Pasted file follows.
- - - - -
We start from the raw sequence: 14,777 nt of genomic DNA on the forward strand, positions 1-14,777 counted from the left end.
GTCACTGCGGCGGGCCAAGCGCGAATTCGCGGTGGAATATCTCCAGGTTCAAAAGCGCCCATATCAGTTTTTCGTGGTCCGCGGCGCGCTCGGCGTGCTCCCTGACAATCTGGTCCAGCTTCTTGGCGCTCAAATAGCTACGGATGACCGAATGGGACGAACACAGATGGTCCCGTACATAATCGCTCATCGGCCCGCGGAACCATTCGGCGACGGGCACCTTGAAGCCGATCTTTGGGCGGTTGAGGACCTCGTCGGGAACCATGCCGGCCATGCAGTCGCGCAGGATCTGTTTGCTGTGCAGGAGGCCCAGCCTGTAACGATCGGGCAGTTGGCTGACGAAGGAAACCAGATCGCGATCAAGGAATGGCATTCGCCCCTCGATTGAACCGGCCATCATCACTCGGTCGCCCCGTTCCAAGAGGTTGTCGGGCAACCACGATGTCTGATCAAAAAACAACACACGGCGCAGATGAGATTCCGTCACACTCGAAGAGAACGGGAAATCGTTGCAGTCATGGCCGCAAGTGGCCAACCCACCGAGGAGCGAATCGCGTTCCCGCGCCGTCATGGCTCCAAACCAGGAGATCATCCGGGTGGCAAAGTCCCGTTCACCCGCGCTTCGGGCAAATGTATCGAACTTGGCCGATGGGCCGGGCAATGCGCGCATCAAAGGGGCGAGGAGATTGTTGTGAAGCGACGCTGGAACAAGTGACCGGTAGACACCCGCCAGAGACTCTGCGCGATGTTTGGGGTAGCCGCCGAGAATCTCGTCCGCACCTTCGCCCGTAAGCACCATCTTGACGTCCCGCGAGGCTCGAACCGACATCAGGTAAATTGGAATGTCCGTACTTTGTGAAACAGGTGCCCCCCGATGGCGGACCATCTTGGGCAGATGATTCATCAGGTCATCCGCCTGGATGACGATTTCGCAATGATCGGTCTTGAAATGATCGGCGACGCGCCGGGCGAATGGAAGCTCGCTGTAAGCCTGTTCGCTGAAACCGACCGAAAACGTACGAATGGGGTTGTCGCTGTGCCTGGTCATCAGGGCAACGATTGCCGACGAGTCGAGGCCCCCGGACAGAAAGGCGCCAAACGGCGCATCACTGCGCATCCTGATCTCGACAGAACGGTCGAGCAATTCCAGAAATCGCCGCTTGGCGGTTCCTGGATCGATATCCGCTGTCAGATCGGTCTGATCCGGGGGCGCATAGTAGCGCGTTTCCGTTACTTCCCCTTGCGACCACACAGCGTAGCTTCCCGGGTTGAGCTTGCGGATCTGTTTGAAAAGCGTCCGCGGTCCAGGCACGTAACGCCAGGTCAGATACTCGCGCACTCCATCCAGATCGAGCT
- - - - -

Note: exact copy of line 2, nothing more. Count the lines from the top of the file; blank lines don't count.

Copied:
GTCACTGCGGCGGGCCAAGCGCGAATTCGCGGTGGAATATCTCCAGGTTCAAAAGCGCCCATATCAGTTTTTCGTGGTCCGCGGCGCGCTCGGCGTGCTCCCTGACAATCTGGTCCAGCTTCTTGGCGCTCAAATAGCTACGGATGACCGAATGGGACGAACACAGATGGTCCCGTACATAATCGCTCATCGGCCCGCGGAACCATTCGGCGACGGGCACCTTGAAGCCGATCTTTGGGCGGTTGAGGACCTCGTCGGGAACCATGCCGGCCATGCAGTCGCGCAGGATCTGTTTGCTGTGCAGGAGGCCCAGCCTGTAACGATCGGGCAGTTGGCTGACGAAGGAAACCAGATCGCGATCAAGGAATGGCATTCGCCCCTCGATTGAACCGGCCATCATCACTCGGTCGCCCCGTTCCAAGAGGTTGTCGGGCAACCACGATGTCTGATCAAAAAACAACACACGGCGCAGATGAGATTCCGTCACACTCGAAGAGAACGGGAAATCGTTGCAGTCATGGCCGCAAGTGGCCAACCCACCGAGGAGCGAATCGCGTTCCCGCGCCGTCATGGCTCCAAACCAGGAGATCATCCGGGTGGCAAAGTCCCGTTCACCCGCGCTTCGGGCAAATGTATCGAACTTGGCCGATGGGCCGGGCAATGCGCGCATCAAAGGGGCGAGGAGATTGTTGTGAAGCGACGCTGGAACAAGTGACCGGTAGACACCCGCCAGAGACTCTGCGCGATGTTTGGGGTAGCCGCCGAGAATCTCGTCCGCACCTTCGCCCGTAAGCACCATCTTGACGTCCCGCGAGGCTCGAACCGACATCAGGTAAATTGGAATGTCCGTACTTTGTGAAACAGGTGCCCCCCGATGGCGGACCATCTTGGGCAGATGATTCATCAGGTCATCCGCCTGGATGACGATTTCGCAATGATCGGTCTTGAAATGATCGGCGACGCGCCGGGCGAATGGAAGCTCGCTGTAAGCCTGTTCGCTGAAACCGACCGAAAACGTACGAATGGGGTTGTCGCTGTGCCTGGTCATCAGGGCAACGATTGCCGACGAGTCGAGGCCCCCGGACAGAAAGGCGCCAAACGGCGCATCACTGCGCATCCTGATCTCGACAGAACGGTCGAGCAATTCCAGAAATCGCCGCTTGGCGGTTCCTGGATCGATATCCGCTGTCAGATCGGTCTGATCCGGGGGCGCATAGTAGCGCGTTTCCGTTACTTCCCCTTGCGACCACACAGCGTAGCTTCCCGGGTTGAGCTTGCGGATCTGTTTGAAAAGCGTCCGCGGTCCAGGCACGTAACGCCAGGTCAGATACTCGCGCACTCCATCCAGATCGAGCT